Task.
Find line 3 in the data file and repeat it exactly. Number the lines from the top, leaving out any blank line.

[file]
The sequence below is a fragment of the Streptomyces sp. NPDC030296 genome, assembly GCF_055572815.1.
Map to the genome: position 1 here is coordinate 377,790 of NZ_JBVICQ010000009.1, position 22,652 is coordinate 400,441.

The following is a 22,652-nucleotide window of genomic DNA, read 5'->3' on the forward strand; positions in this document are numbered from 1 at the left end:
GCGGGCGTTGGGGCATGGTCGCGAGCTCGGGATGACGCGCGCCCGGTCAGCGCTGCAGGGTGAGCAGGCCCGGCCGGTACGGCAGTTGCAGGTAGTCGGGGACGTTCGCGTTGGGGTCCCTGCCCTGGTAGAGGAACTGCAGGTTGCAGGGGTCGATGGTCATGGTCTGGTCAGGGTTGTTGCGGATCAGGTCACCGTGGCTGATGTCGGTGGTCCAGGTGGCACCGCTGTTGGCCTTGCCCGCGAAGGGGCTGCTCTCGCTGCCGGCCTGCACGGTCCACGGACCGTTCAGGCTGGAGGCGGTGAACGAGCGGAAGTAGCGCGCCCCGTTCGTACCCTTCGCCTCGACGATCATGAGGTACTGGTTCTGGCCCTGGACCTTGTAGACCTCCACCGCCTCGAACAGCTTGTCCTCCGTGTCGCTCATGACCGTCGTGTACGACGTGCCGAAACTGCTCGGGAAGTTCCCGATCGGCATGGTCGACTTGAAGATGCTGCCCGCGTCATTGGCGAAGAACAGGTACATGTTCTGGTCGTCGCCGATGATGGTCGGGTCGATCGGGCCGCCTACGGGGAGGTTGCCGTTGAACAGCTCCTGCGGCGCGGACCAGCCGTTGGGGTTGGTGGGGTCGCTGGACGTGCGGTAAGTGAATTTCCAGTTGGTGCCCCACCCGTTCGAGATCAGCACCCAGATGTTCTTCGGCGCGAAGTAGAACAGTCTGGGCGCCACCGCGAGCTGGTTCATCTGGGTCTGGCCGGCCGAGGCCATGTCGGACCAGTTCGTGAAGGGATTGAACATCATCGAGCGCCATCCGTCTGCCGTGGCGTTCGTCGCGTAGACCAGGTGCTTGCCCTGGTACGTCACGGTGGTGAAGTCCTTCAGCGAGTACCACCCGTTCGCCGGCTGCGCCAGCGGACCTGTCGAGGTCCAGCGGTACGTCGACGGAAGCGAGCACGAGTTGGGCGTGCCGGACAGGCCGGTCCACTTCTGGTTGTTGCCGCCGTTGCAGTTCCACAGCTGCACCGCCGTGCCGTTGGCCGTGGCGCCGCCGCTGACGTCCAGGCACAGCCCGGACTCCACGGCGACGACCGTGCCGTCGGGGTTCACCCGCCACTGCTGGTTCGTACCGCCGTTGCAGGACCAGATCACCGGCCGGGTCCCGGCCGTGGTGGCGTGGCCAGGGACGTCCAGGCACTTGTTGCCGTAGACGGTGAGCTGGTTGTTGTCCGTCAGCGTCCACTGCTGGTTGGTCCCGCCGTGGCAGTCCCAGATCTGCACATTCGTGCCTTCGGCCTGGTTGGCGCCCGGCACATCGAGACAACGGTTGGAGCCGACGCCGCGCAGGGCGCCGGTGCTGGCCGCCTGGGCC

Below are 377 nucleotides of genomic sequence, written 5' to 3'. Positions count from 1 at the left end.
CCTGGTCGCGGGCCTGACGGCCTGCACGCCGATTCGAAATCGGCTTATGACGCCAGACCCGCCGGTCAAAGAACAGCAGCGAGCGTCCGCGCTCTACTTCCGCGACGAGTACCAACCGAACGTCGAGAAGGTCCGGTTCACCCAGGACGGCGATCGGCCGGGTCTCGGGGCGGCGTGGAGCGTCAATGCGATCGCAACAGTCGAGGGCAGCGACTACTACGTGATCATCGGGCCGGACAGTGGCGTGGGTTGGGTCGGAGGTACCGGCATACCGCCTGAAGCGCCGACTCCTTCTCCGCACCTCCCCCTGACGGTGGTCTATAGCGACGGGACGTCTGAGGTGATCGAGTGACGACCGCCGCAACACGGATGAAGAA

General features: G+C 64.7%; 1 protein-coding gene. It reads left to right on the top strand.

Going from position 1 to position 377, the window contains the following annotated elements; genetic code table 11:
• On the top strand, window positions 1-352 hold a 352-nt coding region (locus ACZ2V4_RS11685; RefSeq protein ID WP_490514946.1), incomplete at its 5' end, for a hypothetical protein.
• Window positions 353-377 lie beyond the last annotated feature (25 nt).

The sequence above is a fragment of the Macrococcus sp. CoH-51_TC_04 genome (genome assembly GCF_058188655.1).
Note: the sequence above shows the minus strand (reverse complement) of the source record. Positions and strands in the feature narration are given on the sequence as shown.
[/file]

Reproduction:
The following is a 22,652-nucleotide window of genomic DNA, read 5'->3' on the forward strand; positions in this document are numbered from 1 at the left end: